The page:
As Offred tells us in The Handmaid’s Tale, “I would like to believe this is a story I’m telling. I need to believe it. I must believe it. Those who can believe that such stories are only stories have a better chance. If it’s a story I’m telling, then I have control over the ending. Then there will be an ending, to the story, and real life will come after it. I can pick up where I left off.” The sad, fucking truth is that this is real, and it’s up to us as women to stand up and get mad. So call your legislator, sign a petition, and get ready to march in comfortable shoes, cause ladies, we’ve got a hell of a lot of work to do!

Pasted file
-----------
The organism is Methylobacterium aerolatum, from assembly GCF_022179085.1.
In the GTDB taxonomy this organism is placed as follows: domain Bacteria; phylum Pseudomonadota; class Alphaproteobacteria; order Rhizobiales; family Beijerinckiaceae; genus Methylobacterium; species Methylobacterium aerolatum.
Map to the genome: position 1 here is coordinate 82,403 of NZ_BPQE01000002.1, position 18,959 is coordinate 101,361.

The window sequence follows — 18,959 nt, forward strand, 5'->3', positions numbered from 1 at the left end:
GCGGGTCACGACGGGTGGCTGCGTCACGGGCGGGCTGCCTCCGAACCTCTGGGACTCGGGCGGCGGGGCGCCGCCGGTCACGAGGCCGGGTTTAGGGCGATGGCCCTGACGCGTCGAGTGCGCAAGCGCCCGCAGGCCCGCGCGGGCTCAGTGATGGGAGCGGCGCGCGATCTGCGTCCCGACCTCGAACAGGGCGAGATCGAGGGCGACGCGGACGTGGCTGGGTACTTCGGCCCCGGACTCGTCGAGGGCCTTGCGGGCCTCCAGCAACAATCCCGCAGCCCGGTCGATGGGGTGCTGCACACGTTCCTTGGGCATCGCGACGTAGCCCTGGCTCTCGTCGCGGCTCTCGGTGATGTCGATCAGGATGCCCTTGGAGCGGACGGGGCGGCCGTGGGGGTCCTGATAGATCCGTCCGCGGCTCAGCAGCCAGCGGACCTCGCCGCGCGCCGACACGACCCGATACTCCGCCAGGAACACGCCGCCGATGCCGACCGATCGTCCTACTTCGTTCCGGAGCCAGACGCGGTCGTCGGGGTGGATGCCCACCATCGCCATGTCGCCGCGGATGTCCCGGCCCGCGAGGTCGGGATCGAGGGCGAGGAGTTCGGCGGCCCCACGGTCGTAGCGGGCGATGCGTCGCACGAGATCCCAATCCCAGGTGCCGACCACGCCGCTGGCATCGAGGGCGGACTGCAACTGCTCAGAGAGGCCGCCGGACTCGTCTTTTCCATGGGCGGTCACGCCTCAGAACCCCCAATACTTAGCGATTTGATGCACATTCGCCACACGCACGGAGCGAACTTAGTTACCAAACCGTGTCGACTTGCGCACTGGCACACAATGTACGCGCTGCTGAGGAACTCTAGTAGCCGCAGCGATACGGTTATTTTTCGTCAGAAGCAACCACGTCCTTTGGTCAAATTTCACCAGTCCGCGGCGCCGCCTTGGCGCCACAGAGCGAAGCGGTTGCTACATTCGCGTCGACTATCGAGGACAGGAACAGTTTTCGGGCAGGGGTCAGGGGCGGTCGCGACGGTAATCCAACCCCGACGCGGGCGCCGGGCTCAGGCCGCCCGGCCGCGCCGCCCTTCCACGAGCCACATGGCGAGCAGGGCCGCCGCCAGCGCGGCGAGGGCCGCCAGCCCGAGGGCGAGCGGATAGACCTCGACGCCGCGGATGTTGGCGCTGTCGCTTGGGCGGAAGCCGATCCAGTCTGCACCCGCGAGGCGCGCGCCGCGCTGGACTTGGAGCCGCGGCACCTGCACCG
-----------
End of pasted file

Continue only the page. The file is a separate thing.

So get busy. Here's a way to start.  
1. Send your senator an email:    Senate emails
2. Send your member of Congress an email:House email link
3. You might send a note to Representative Darrel Issa and let him know that women should be a part of any discussion of birth control: Representative Darrell Issa

4. A boycott of Virginia and letting Governor Bob McDonnell know why you won't be visiting might be a nice touch:Governor Bob McDonnell, Virginia 
Of course, that's just a start. There are other ways...but no need wasting a good snit.